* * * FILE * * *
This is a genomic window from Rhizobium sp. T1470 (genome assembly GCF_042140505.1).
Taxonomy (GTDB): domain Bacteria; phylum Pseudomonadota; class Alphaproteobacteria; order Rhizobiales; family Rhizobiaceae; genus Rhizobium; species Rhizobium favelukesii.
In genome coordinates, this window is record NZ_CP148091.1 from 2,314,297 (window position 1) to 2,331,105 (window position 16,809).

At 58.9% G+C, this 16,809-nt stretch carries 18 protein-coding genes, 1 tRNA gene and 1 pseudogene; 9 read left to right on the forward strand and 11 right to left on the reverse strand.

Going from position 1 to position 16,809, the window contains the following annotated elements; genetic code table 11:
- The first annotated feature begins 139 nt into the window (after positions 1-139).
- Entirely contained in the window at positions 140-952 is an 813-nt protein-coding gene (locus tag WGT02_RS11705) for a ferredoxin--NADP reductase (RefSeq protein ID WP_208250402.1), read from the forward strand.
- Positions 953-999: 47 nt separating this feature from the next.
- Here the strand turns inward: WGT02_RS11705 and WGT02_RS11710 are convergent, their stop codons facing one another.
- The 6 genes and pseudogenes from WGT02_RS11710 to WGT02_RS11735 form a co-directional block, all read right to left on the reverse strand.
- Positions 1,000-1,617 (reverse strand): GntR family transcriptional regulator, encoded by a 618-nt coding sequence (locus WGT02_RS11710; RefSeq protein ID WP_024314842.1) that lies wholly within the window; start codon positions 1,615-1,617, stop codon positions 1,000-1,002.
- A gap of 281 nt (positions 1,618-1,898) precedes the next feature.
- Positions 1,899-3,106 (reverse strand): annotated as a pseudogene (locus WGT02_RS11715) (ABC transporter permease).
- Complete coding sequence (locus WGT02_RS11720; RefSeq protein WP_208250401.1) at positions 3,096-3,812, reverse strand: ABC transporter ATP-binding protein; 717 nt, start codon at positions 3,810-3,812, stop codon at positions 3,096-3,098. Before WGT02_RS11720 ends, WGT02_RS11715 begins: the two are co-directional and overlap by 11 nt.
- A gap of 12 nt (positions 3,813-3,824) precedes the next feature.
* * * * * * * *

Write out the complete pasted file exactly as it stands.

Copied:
This is a genomic window from Rhizobium sp. T1470 (genome assembly GCF_042140505.1).
Taxonomy (GTDB): domain Bacteria; phylum Pseudomonadota; class Alphaproteobacteria; order Rhizobiales; family Rhizobiaceae; genus Rhizobium; species Rhizobium favelukesii.
In genome coordinates, this window is record NZ_CP148091.1 from 2,314,297 (window position 1) to 2,331,105 (window position 16,809).

At 58.9% G+C, this 16,809-nt stretch carries 18 protein-coding genes, 1 tRNA gene and 1 pseudogene; 9 read left to right on the forward strand and 11 right to left on the reverse strand.

Going from position 1 to position 16,809, the window contains the following annotated elements; genetic code table 11:
- The first annotated feature begins 139 nt into the window (after positions 1-139).
- Entirely contained in the window at positions 140-952 is an 813-nt protein-coding gene (locus tag WGT02_RS11705) for a ferredoxin--NADP reductase (RefSeq protein ID WP_208250402.1), read from the forward strand.
- Positions 953-999: 47 nt separating this feature from the next.
- Here the strand turns inward: WGT02_RS11705 and WGT02_RS11710 are convergent, their stop codons facing one another.
- The 6 genes and pseudogenes from WGT02_RS11710 to WGT02_RS11735 form a co-directional block, all read right to left on the reverse strand.
- Positions 1,000-1,617 (reverse strand): GntR family transcriptional regulator, encoded by a 618-nt coding sequence (locus WGT02_RS11710; RefSeq protein ID WP_024314842.1) that lies wholly within the window; start codon positions 1,615-1,617, stop codon positions 1,000-1,002.
- A gap of 281 nt (positions 1,618-1,898) precedes the next feature.
- Positions 1,899-3,106 (reverse strand): annotated as a pseudogene (locus WGT02_RS11715) (ABC transporter permease).
- Complete coding sequence (locus WGT02_RS11720; RefSeq protein WP_208250401.1) at positions 3,096-3,812, reverse strand: ABC transporter ATP-binding protein; 717 nt, start codon at positions 3,810-3,812, stop codon at positions 3,096-3,098. Before WGT02_RS11720 ends, WGT02_RS11715 begins: the two are co-directional and overlap by 11 nt.
- A gap of 12 nt (positions 3,813-3,824) precedes the next feature.